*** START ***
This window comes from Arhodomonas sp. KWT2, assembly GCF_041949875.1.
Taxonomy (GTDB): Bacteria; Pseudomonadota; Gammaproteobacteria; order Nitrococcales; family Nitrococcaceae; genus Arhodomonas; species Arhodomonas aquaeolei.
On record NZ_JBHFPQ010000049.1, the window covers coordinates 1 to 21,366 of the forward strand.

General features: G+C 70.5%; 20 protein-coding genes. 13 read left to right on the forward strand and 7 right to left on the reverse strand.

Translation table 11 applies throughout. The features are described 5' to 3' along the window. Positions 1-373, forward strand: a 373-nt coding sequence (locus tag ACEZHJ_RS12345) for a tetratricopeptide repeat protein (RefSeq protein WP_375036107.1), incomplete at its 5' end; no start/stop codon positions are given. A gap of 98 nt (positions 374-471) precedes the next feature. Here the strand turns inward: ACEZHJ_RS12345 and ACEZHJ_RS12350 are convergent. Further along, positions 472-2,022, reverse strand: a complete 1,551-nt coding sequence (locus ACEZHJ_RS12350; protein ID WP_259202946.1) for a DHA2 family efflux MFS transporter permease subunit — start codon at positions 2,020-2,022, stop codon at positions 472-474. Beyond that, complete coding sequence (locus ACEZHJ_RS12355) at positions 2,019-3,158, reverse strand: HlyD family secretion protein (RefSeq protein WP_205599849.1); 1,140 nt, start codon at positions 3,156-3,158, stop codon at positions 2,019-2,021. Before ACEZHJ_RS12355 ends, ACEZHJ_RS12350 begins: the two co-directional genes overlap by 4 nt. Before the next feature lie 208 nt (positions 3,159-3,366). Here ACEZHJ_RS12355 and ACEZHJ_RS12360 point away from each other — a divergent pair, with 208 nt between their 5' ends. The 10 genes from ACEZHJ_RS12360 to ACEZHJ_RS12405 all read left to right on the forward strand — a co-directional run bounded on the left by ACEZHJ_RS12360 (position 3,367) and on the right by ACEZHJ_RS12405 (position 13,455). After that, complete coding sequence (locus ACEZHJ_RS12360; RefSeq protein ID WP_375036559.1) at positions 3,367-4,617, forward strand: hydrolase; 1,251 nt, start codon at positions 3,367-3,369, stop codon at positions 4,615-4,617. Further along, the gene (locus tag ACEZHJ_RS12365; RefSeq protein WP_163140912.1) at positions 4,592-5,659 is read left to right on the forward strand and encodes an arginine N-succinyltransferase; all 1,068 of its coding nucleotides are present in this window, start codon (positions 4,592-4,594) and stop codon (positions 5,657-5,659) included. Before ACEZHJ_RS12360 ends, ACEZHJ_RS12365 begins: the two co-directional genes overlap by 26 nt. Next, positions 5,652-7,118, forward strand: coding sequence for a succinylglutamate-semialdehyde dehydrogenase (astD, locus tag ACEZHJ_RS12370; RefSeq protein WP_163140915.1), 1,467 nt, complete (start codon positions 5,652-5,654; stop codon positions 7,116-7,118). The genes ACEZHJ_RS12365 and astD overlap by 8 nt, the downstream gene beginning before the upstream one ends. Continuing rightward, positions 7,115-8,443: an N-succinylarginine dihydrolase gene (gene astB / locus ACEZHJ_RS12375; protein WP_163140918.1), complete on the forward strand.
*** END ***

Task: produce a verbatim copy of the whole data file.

This window comes from Arhodomonas sp. KWT2, assembly GCF_041949875.1.
Taxonomy (GTDB): Bacteria; Pseudomonadota; Gammaproteobacteria; order Nitrococcales; family Nitrococcaceae; genus Arhodomonas; species Arhodomonas aquaeolei.
On record NZ_JBHFPQ010000049.1, the window covers coordinates 1 to 21,366 of the forward strand.

General features: G+C 70.5%; 20 protein-coding genes. 13 read left to right on the forward strand and 7 right to left on the reverse strand.

Translation table 11 applies throughout. The features are described 5' to 3' along the window. Positions 1-373, forward strand: a 373-nt coding sequence (locus tag ACEZHJ_RS12345) for a tetratricopeptide repeat protein (RefSeq protein WP_375036107.1), incomplete at its 5' end; no start/stop codon positions are given. A gap of 98 nt (positions 374-471) precedes the next feature. Here the strand turns inward: ACEZHJ_RS12345 and ACEZHJ_RS12350 are convergent. Further along, positions 472-2,022, reverse strand: a complete 1,551-nt coding sequence (locus ACEZHJ_RS12350; protein ID WP_259202946.1) for a DHA2 family efflux MFS transporter permease subunit — start codon at positions 2,020-2,022, stop codon at positions 472-474. Beyond that, complete coding sequence (locus ACEZHJ_RS12355) at positions 2,019-3,158, reverse strand: HlyD family secretion protein (RefSeq protein WP_205599849.1); 1,140 nt, start codon at positions 3,156-3,158, stop codon at positions 2,019-2,021. Before ACEZHJ_RS12355 ends, ACEZHJ_RS12350 begins: the two co-directional genes overlap by 4 nt. Before the next feature lie 208 nt (positions 3,159-3,366). Here ACEZHJ_RS12355 and ACEZHJ_RS12360 point away from each other — a divergent pair, with 208 nt between their 5' ends. The 10 genes from ACEZHJ_RS12360 to ACEZHJ_RS12405 all read left to right on the forward strand — a co-directional run bounded on the left by ACEZHJ_RS12360 (position 3,367) and on the right by ACEZHJ_RS12405 (position 13,455). After that, complete coding sequence (locus ACEZHJ_RS12360; RefSeq protein ID WP_375036559.1) at positions 3,367-4,617, forward strand: hydrolase; 1,251 nt, start codon at positions 3,367-3,369, stop codon at positions 4,615-4,617. Further along, the gene (locus tag ACEZHJ_RS12365; RefSeq protein WP_163140912.1) at positions 4,592-5,659 is read left to right on the forward strand and encodes an arginine N-succinyltransferase; all 1,068 of its coding nucleotides are present in this window, start codon (positions 4,592-4,594) and stop codon (positions 5,657-5,659) included. Before ACEZHJ_RS12360 ends, ACEZHJ_RS12365 begins: the two co-directional genes overlap by 26 nt. Next, positions 5,652-7,118, forward strand: coding sequence for a succinylglutamate-semialdehyde dehydrogenase (astD, locus tag ACEZHJ_RS12370; RefSeq protein WP_163140915.1), 1,467 nt, complete (start codon positions 5,652-5,654; stop codon positions 7,116-7,118). The genes ACEZHJ_RS12365 and astD overlap by 8 nt, the downstream gene beginning before the upstream one ends. Continuing rightward, positions 7,115-8,443: an N-succinylarginine dihydrolase gene (gene astB / locus ACEZHJ_RS12375; protein WP_163140918.1), complete on the forward strand.